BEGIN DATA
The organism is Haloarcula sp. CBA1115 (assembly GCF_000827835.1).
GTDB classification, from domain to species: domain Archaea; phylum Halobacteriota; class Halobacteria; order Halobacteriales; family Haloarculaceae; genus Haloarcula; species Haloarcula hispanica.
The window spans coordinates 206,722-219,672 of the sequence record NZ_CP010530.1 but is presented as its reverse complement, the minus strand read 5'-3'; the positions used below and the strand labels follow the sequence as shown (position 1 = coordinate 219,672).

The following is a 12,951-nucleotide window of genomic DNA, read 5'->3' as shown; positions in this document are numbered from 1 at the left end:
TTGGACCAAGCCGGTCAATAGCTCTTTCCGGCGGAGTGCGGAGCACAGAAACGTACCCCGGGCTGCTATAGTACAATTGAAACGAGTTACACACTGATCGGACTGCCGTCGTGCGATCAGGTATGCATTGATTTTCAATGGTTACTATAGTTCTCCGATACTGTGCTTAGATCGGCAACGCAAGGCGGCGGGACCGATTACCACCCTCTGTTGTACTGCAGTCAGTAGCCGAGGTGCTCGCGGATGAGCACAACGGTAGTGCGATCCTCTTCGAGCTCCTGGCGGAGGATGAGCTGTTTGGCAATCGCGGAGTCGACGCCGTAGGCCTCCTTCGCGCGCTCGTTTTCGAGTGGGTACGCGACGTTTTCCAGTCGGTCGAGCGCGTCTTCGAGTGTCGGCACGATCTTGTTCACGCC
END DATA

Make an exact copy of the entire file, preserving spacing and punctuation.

The organism is Haloarcula sp. CBA1115 (assembly GCF_000827835.1).
GTDB classification, from domain to species: domain Archaea; phylum Halobacteriota; class Halobacteria; order Halobacteriales; family Haloarculaceae; genus Haloarcula; species Haloarcula hispanica.
The window spans coordinates 206,722-219,672 of the sequence record NZ_CP010530.1 but is presented as its reverse complement, the minus strand read 5'-3'; the positions used below and the strand labels follow the sequence as shown (position 1 = coordinate 219,672).

The following is a 12,951-nucleotide window of genomic DNA, read 5'->3' as shown; positions in this document are numbered from 1 at the left end:
TTGGACCAAGCCGGTCAATAGCTCTTTCCGGCGGAGTGCGGAGCACAGAAACGTACCCCGGGCTGCTATAGTACAATTGAAACGAGTTACACACTGATCGGACTGCCGTCGTGCGATCAGGTATGCATTGATTTTCAATGGTTACTATAGTTCTCCGATACTGTGCTTAGATCGGCAACGCAAGGCGGCGGGACCGATTACCACCCTCTGTTGTACTGCAGTCAGTAGCCGAGGTGCTCGCGGATGAGCACAACGGTAGTGCGATCCTCTTCGAGCTCCTGGCGGAGGATGAGCTGTTTGGCAATCGCGGAGTCGACGCCGTAGGCCTCCTTCGCGCGCTCGTTTTCGAGTGGGTACGCGACGTTTTCCAGTCGGTCGAGCGCGTCTTCGAGTGTCGGCACGATCTTGTTCACGCC